On behalf of Brown & Crouppen, P.C. posted in Workers’ Compensation on Wednesday, March 14, 2012
As we discussed in our March 2 blog post, the Missouri Legislature was considering a bill that would stop workers who develop a debilitating illness on the job from seeking compensation from their employers in civil court. That bill has now been passed by both chambers and is sitting on Gov. Jay Nixon’s desk. Republicans and business groups have said the bill will make it more profitable for companies to remain in the state, but critics say the bill overreaches and could leave those suffering from potentially deadly illnesses like cancer from receiving proper compensation.
The bill, which passed in the state House on March 7, would include chronic illnesses contracted at work among the types of workplace injuries covered by workers’ compensation in Missouri. A 2005 change in the law removed illnesses such as those which result from exposure to toxic substances from the workers’ compensation list. That allowed sickened workers to take their employers to court to seek compensation for medical bills, lost wages and so on.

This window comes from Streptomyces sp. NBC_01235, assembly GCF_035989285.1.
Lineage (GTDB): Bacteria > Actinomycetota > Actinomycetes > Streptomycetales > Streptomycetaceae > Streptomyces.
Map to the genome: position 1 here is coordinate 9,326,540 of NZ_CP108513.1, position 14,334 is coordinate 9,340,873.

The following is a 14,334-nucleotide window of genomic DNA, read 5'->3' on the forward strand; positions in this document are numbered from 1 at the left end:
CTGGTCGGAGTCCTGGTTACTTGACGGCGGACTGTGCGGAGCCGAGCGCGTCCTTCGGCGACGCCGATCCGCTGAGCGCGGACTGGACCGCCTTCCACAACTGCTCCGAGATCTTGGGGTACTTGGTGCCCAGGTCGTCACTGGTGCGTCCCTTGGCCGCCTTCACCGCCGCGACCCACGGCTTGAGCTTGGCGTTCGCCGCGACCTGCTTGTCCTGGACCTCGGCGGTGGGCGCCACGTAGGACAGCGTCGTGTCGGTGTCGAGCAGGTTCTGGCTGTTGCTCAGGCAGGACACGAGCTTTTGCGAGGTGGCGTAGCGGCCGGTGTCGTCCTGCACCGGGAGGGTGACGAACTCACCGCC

Employers in the state, fearing that workers could receive more compensation in court, pushed to re-include chronic diseases such as mesothelioma, a type of cancer that can develop after exposure to asbestos, in the state workers’ compensation system. That would restrict how much compensation sickened workers could receive due to state caps. Critics say that workers with lethal illnesses should not have their right to sue their employer taken away.
A spokesman for Gov. Nixon said that the governor has not decided whether to sign or veto the bill. The governor has indicated that he is unsure about the wisdom of including life-threatening illnesses in the bill.
Source: CBS News, “Workers’ compensation bill sent to Mo. governor,” March 7, 2012